The troubled line has been delayed by two years, with full passenger services not expected to run until 2021. The cost to the taxpayer of the 479 drivers’ salaries is believed to be up to £25 million a year.
The majority of drivers were employed before the decision was taken last summer to delay the opening of the main part of the 73-mile line, which will run from east to west across London, from Berkshire to Essex.
The project’s leaders insisted that the workforce was being “fully utilised”, mainly working on sections of the line in outer London that are already operating. Almost a quarter are undergoing training and some are needed for testing trains through Crossrail tunnels.
Critics have questioned why drivers have not been diverted to other networks, particularly in light of a national shortage of fully trained drivers, which contributes to the cancellation of thousands of services a year.
Crossrail admitted last month that it also has 200 highly trained maintenance technicians, employed to keep the line operatingm, who spend most of their time “practising”.
Andy McDonald, Labour’s shadow transport secretary, said: “It’s frankly ridiculous that hundreds of staff on Crossrail who are employed yet not operational cannot provide cover for other parts of the rail network where shortages of staff exist.” He said Labour’s plan to renationalise the railways would allow for staff to be more easily deployed across the network, cutting costs.
Caroline Pidgeon, Liberal Democrat deputy chairwoman of the London Assembly’s transport committee, said: “Crossrail’s escalating costs are already an embarrassment, without train drivers being paid for not working.
“Whilst some will be testing the trains and driving on parts of the line that are running the new trains, the recent confirmation that the central section of Crossrail will probably not open before March 2021 provides a useful opportunity to work out how to deploy Crossrail drivers over the next two years.”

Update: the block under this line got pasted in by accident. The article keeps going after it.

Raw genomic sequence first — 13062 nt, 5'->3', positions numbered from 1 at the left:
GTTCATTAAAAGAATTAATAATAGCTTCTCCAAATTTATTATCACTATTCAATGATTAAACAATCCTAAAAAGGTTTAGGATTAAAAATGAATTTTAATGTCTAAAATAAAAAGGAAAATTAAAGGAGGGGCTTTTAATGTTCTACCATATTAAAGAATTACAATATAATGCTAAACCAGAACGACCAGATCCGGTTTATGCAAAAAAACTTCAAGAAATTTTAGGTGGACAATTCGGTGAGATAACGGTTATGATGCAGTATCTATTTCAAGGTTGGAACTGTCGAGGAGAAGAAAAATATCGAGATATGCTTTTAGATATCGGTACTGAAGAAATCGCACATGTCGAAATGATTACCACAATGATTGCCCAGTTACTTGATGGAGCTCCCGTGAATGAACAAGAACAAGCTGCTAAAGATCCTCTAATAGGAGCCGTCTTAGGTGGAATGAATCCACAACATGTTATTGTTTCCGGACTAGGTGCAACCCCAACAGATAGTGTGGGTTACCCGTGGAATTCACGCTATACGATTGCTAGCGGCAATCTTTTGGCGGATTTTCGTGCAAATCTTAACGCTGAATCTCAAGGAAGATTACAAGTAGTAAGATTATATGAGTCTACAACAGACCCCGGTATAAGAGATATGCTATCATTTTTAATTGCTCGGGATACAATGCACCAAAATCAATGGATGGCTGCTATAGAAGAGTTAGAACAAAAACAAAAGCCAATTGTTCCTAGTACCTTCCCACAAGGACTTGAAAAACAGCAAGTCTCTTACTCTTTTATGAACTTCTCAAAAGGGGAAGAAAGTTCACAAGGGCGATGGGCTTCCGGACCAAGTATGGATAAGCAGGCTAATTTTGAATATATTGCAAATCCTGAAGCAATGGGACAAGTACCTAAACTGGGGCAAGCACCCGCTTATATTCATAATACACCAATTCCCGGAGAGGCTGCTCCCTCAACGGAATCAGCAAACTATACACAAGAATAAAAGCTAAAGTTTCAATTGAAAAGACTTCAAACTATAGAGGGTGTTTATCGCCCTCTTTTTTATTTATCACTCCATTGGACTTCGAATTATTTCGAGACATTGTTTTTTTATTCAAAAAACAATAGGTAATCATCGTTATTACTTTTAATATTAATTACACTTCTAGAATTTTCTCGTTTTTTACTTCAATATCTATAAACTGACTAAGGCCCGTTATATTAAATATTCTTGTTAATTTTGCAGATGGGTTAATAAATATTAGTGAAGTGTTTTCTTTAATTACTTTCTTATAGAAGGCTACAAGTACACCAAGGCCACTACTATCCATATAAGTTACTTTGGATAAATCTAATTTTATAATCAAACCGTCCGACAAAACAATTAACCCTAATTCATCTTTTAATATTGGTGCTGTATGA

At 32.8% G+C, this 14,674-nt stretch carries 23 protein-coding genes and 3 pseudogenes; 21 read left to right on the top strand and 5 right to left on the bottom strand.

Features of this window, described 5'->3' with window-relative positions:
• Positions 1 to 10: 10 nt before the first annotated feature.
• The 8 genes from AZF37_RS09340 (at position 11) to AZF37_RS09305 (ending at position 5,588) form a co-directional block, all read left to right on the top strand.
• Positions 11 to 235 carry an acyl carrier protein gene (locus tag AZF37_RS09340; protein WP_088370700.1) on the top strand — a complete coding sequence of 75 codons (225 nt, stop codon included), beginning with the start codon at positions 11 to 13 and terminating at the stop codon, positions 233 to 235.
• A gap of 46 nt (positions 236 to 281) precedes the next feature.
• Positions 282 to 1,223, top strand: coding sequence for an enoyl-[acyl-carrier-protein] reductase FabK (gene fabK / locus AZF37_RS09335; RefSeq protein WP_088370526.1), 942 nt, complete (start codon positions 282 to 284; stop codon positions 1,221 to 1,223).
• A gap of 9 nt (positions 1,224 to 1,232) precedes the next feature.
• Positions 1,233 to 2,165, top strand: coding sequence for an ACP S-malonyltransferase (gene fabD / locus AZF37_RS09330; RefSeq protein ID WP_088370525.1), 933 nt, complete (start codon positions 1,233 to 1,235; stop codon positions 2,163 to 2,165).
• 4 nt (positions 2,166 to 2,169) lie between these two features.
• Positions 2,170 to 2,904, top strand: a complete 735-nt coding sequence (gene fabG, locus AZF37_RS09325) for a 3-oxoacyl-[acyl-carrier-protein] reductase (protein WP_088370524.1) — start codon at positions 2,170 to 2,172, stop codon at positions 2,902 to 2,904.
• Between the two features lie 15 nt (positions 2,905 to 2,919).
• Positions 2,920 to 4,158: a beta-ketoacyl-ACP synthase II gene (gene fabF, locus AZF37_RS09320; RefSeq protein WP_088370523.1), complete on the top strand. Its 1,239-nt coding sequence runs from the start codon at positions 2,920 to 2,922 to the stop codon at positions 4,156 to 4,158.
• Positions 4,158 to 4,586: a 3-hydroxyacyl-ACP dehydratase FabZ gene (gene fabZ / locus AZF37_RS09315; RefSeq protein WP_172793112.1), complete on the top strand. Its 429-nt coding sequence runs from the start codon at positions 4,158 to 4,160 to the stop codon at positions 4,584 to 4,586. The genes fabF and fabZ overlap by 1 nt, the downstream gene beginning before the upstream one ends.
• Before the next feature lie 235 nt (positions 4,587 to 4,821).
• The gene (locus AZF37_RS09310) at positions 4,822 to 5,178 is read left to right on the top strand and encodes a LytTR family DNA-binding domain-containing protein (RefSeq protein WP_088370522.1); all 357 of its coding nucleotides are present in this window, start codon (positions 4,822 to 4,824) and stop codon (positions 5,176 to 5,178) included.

Crossrail was supposed to open in December last year but has now been delayed until March 2021 at the latest. Its budget has also risen by £2.8 billion to £17.6 billion, with concerns that costs could eventually soar still higher.
The opening was delayed in August, four months before the launch, when driver recruitment was already well advanced. Fully trained Crossrail drivers with at least a year’s experience are paid £59,231 for a four-day week in a deal negotiated by Aslef, the drivers’ union, although drivers earn less in their first year after training. Trainees start on around £29,000.
Yesterday, TfL said Crossrail had employed 479 drivers, including 114 currently going through training. Some drivers are being used for testing of trains through the tunnelled section. Most drivers are working on Crossrail services west and east of London.
Transport for London, the parent organisation of Crossrail Ltd, which manages the project, said that limited numbers of drivers had been deployed on a short three-mile branch line of the London Overground network in Essex but ruled out any further wholesale sharing of staff.
Mick Whelan, the Aslef general secretary, said drivers had to be trained on a particular route and train before working on other lines, adding: “The real problem is the failure to complete Crossrail on time.”
A TfL spokesman said: “Drivers have to have to be competent and qualified for both the types of train they are driving and their specific routes, so it is usually not possible for them to be deployed to other operators and services.”